Conclusion

  1. We concluded that a permanent prohibition on the Respondent from participating in the capital markets through any member of the MFDA was appropriate.
  1. We concluded that a fine of $900,000 was appropriate. This figure mathematically includes the amount of approximately $650,000 of funds obtained from the three clients and for which there is no evidence of repayment, and the suggested minimum of a $50,000 fine for misconduct amounting to non-cooperation, and $200,000 to cover lost interest to clients on funds obtained, and further deterrence.
  1. The fine of $900,000 should ensure that the Respondent does not profit from his wrongdoing and should provide an adequate deterrent to him and to others against carrying out such conduct in the future.
  1. Staff did not provide us with a bill of costs. This matter was not really defended. However, staff had a difficult investigation because of the non-cooperation of the Respondent. In addition, staff expended time and energy in contacting the Respondent and in serving him with materials for the various hearings.
  1. We determined that the costs award of $10,000 was reasonable and adequate in the circumstances and not inconsistent with the amount of costs awards in similar cases.

Procedural matters

  1. The penalty hearing was attended by the Respondent and by two members of the panel by teleconference. He lives in Cornwall and has previously agreed that his appearances would be by teleconference. The hearing was adjourned for 10 minutes during which the panel deliberated in private by separate telephone conference to reach a decision.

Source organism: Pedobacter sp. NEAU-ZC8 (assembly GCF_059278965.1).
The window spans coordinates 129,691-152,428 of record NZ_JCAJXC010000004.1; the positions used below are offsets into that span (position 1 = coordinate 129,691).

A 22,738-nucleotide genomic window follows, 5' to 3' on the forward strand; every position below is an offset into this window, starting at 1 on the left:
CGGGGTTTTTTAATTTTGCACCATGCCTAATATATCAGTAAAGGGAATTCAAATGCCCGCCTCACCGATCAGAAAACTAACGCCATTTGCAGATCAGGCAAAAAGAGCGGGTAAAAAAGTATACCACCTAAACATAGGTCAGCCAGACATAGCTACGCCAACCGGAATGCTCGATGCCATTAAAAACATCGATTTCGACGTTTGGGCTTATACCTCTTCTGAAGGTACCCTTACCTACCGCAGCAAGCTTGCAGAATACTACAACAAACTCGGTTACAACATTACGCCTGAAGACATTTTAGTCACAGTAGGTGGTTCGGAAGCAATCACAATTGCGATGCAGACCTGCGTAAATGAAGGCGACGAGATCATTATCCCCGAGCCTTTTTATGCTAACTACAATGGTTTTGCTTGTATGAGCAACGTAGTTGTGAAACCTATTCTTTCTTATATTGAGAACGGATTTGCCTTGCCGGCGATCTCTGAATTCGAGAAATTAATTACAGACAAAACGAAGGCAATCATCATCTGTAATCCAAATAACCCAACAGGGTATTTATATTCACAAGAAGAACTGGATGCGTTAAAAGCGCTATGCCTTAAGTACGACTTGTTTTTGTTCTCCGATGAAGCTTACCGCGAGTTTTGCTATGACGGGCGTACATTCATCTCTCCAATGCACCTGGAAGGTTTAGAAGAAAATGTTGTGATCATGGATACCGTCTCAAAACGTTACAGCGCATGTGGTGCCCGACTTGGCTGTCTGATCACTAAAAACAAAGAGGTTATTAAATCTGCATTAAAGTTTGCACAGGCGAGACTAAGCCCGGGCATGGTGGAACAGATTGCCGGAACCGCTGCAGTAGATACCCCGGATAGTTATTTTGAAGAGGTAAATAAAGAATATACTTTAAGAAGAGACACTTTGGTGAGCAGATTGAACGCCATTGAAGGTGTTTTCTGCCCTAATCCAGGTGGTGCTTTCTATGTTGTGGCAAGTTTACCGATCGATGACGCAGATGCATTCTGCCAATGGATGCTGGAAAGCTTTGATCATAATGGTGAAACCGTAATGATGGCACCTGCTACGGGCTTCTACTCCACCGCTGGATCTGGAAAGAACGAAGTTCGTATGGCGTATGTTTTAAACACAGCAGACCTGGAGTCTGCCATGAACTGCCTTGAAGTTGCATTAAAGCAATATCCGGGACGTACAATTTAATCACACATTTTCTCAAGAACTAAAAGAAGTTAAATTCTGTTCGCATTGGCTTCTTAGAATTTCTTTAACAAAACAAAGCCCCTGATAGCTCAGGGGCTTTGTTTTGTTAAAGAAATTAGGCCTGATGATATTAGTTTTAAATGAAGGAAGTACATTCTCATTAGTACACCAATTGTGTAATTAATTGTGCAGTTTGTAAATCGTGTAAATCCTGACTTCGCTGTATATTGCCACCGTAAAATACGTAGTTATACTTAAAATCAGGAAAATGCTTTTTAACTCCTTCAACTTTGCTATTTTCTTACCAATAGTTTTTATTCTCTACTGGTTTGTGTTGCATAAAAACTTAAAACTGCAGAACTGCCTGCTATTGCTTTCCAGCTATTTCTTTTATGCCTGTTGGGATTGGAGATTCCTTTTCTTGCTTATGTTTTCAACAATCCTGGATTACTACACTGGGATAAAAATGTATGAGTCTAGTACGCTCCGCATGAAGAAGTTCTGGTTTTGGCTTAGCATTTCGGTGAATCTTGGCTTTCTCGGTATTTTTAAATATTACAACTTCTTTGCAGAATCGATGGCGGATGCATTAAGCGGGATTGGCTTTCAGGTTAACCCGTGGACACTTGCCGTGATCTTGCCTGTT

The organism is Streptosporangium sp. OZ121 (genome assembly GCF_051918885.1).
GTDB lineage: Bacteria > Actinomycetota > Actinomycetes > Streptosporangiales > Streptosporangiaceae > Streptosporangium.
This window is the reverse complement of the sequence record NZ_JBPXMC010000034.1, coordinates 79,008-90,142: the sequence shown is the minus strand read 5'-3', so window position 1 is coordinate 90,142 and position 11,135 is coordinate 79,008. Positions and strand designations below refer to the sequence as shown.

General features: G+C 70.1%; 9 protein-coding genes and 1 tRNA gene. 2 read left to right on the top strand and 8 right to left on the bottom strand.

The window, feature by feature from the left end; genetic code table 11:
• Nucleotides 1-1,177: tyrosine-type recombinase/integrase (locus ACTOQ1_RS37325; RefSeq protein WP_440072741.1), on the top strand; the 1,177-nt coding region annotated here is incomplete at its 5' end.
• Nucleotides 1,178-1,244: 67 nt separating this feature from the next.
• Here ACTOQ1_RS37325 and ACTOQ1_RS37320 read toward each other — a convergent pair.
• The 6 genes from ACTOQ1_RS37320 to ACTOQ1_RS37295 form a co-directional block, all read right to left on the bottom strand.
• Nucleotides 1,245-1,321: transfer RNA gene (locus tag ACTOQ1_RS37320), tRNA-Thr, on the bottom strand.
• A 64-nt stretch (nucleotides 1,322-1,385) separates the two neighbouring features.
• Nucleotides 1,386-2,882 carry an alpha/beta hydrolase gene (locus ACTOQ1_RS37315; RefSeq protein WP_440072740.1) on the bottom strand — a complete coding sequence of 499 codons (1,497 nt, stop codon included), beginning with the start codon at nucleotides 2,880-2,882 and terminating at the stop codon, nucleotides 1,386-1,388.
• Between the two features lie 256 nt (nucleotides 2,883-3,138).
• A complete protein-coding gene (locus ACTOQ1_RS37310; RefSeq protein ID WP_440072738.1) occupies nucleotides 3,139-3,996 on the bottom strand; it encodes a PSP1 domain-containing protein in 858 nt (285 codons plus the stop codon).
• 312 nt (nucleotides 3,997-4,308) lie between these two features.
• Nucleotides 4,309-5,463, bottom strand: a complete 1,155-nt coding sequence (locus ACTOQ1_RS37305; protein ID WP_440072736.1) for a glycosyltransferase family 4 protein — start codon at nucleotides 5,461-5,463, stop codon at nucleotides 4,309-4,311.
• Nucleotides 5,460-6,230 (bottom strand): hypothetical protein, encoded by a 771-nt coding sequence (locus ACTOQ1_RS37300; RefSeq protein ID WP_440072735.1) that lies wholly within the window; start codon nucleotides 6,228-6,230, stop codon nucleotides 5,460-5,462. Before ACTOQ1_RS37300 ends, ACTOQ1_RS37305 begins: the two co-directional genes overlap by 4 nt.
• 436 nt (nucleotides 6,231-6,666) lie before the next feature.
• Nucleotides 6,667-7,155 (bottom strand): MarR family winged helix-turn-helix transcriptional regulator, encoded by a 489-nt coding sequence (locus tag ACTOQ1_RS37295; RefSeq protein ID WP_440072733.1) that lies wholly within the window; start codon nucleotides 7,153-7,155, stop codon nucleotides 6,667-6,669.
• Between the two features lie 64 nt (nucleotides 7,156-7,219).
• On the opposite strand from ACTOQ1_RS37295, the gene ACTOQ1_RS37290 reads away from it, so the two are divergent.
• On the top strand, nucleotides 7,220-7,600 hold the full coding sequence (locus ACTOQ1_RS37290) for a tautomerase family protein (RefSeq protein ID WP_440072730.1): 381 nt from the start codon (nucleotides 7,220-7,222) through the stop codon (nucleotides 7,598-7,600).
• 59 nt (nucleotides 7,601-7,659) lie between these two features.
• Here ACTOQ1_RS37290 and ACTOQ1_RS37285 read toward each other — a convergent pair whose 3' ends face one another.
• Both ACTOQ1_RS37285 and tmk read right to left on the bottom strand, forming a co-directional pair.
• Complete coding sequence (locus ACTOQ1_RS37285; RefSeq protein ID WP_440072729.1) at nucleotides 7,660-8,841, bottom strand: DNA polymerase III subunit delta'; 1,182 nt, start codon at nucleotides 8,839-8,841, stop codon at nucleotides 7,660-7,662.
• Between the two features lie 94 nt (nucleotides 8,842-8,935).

1. The Respondent disclosed at the penalty hearing that he no longer has a fixed address, does not have a cell phone, and no longer uses the email address he had used in his earlier communications with MFDA staff.
  1. On September 23 and October 25, 2016, staff sent copies of its written submission for the penalty hearing to the Respondent at his last known email address. On October 28, 2016 the MFDA issued a news release advising of the details of the penalty hearing. On November 4, 2005 staff left telephone messages about the scheduling of the penalty hearing at the telephone number previously used in communication with the Respondent. On November 24, 2016 a process server located, identified and presented to the Respondent the material staff intended to rely on at the penalty hearing. This consisted of staff’s written submission (11 double spaced pages) and a book of authorities.
  1. The panel decided that notice of the penalty hearing had been duly given.
  1. At the penalty hearing the Respondent confirmed that he had perused the material. Nevertheless, he requested an adjournment so that he could consider them further. The panel observed that each panel member had received a copy of the material and had reviewed it and its previous Decision and Reasons (misconduct) in approximately two hours. The panel denied an adjournment.

[1] Frank (Re), [2015] MFDA Central Regional Council, Hearing Panel Decisions dated May 5, 2015 (Misconduct Decision) and August 28, 2015 (Penalty Decision)
[2] Brauns (Re), 2014 LNCMFDA 9

  • Paul M. Moore, Q.C.
    Paul M. Moore, Q.C.
    Chair
  • Guenther W. K. Kleberg
    Guenther W. K. Kleberg
    Industry Representative